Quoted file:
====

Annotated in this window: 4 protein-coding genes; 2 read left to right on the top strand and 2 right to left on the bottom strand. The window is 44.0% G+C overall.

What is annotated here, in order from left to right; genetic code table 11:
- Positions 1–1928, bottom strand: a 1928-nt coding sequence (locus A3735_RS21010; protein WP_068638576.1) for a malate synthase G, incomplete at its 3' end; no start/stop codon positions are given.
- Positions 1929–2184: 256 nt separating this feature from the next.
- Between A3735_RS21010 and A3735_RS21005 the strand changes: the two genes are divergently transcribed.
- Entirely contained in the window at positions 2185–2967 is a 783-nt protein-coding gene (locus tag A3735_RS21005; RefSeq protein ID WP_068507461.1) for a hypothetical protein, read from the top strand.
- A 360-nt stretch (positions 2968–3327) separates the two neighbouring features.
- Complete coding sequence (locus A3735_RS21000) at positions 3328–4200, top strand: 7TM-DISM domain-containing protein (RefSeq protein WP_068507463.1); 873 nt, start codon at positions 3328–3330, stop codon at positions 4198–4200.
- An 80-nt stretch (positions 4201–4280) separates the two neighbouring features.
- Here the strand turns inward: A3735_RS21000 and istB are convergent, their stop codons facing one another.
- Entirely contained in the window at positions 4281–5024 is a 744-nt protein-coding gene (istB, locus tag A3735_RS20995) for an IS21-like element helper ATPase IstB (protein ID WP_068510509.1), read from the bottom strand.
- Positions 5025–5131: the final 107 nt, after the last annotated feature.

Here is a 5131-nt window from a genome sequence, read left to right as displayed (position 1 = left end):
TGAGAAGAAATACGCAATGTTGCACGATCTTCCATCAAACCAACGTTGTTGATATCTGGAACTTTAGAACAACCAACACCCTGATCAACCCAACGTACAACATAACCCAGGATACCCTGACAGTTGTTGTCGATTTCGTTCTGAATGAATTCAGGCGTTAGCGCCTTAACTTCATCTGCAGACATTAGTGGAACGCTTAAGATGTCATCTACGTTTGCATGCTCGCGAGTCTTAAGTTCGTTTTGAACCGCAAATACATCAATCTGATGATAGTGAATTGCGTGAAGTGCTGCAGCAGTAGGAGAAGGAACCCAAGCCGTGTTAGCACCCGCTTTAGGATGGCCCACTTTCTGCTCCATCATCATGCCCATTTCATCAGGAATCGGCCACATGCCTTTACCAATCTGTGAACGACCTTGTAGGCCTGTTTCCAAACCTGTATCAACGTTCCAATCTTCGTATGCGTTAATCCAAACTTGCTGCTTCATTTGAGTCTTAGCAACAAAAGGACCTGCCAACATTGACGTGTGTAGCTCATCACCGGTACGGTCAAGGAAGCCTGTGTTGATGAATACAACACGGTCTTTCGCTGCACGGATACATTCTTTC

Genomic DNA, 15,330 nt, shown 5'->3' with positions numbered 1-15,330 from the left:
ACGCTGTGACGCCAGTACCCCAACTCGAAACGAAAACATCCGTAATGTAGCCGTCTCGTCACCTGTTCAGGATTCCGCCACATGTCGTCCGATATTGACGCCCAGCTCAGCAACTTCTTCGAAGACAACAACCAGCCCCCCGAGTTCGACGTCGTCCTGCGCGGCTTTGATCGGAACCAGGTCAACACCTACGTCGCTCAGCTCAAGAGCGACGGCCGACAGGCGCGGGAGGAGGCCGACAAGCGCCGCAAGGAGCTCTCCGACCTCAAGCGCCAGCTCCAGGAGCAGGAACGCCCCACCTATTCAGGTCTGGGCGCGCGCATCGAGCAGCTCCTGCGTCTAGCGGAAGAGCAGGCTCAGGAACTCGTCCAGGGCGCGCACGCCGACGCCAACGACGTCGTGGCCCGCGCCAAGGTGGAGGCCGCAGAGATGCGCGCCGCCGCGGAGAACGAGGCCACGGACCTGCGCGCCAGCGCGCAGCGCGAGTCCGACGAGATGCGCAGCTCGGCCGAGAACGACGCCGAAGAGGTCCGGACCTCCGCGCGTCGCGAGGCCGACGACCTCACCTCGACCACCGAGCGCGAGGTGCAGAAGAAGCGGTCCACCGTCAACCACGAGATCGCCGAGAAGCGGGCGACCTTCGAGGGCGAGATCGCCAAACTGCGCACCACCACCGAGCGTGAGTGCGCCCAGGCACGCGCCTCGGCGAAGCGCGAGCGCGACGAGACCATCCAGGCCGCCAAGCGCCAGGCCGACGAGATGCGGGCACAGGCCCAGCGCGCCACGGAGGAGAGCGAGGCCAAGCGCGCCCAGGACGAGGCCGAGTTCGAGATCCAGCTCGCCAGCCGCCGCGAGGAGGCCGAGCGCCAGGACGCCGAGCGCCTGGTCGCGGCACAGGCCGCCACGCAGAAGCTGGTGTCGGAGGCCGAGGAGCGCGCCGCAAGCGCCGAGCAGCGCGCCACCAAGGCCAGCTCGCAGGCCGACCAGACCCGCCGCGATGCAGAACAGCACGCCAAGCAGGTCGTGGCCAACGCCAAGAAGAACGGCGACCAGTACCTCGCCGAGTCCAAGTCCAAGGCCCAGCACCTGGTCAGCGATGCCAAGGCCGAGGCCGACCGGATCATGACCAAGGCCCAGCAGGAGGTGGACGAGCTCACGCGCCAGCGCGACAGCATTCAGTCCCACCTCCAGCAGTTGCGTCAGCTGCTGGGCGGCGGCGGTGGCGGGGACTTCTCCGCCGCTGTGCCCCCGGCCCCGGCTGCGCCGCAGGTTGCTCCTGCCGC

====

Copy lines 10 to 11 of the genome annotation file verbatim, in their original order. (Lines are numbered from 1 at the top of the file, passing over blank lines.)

- Here the strand turns inward: A3735_RS21000 and istB are convergent, their stop codons facing one another.
- Entirely contained in the window at positions 4281–5024 is a 744-nt protein-coding gene (istB, locus tag A3735_RS20995) for an IS21-like element helper ATPase IstB (protein ID WP_068510509.1), read from the bottom strand.